The Ramparts of the Holy Trinity
The ruins of the fortress (the 17th century)
The village of Okopy is located at the south of the Borshchiv district of the Ternopol province. The village was named after a fortress that was built at the end of the 17th century.

In 1672, after a two-week assault, Kamianets fell under the Ottoman Empire. After making peace with the Polish-Lithuanian Commonwealth Podillia soon became a part of the Ottoman Empire and Kamianets became a center of Podillia Eyalet. Poland could not bear the loss of such a big piece of its former territory and within a year it decided to go to war with the Turks. But by now the Turks had already turned Kamianets into a formidable fortress and it became almost impossible for the Poles to invade it and defeat the Turks. For the next 20 years they made several attempts to take the city back, but only around the beginning of the 1690s, they decided to adopt different tactics. One of the most important tactics of their siege was the decision to cut off the Turkish garrison from its supplies that were located in Khotyn. In order to achieve this, in the autumn of 1692, few kilometers away from Zhvanets on the high rocks linking the Zbruch and Dnister rivers, Polish troops under the command of Stanislaw Jan Jablonovskyi, Grand Hetman of the Crown, laid the foundations for the earthy fortress that would later be named “Okopy Sviatoi Triitsi”. Fortress construction meant that the cape (100 to 400 m wide), had been split by two lines of earth trenches and ramparts, which formed demi-bastions, one bastion and fortress walls – curtains. Thus the western (Lvov) and eastern (Kamianets) fronts of the fortress were built. North and south of the city was securely defended by natural escarpments over the Zbruch and Dnister rivers banks.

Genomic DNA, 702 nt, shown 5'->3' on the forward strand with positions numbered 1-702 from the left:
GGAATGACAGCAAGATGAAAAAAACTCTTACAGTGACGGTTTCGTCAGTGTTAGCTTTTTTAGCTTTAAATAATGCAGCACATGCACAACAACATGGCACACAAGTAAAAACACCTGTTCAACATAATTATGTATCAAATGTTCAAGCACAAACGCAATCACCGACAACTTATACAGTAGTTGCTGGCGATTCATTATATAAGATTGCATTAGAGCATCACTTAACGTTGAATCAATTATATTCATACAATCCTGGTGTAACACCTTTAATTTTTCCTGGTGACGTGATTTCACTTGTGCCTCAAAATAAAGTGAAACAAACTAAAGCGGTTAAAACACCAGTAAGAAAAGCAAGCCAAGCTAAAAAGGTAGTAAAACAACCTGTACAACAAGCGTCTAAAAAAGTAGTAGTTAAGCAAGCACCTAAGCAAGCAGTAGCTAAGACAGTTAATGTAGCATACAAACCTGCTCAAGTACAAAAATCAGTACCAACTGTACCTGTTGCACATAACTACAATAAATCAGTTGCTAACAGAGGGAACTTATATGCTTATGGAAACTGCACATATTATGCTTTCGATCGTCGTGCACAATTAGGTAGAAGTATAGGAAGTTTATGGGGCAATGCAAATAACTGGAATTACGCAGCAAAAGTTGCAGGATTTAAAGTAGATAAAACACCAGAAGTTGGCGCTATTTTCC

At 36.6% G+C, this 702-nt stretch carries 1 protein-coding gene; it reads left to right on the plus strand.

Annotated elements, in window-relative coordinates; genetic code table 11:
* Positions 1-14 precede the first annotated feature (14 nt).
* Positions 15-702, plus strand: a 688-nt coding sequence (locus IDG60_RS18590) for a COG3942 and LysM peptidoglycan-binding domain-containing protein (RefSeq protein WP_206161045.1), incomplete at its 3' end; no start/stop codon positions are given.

The only stone fortifications in the fortress were the two gates, located in the center of the western and eastern fronts, as well as an observation tower, situated over the shallow water of the river Zbruch in the northeastern part of the fortress. Inside of the fortress were the foundations of the Holy Trinity church. Very soon the fortress construction proved its value: The Turkish garrison l was completely cut off from Khotyn and began to experience serious difficulties in receiving supplies and within the next few years, the Turkish troops began to suffer from starvation and, eventually, in 1699 Kamianets was once again handed over to the Polish-Lithuanian Commonwealth. However this did not cause the Holy Trinity fortress d to lose its military significance and up until the 19th century it remained a defense frontier on the border with the Ottoman Empire. During the 19th century it also served as a customs check post between the Russian and Austro-Hungarian Empire. Between 1920 and 1939 the fortress served as a Polish frontier post. These days only fragments of the earthen ramparts and trenches, entrance gate and observation tower over Zbruch can be found of the once formidable fortress.

However, just like 300 years ago, the city of Kamianets still continues to fascinate tourists with its vivid landscapes, intriguing history and spectacular views.
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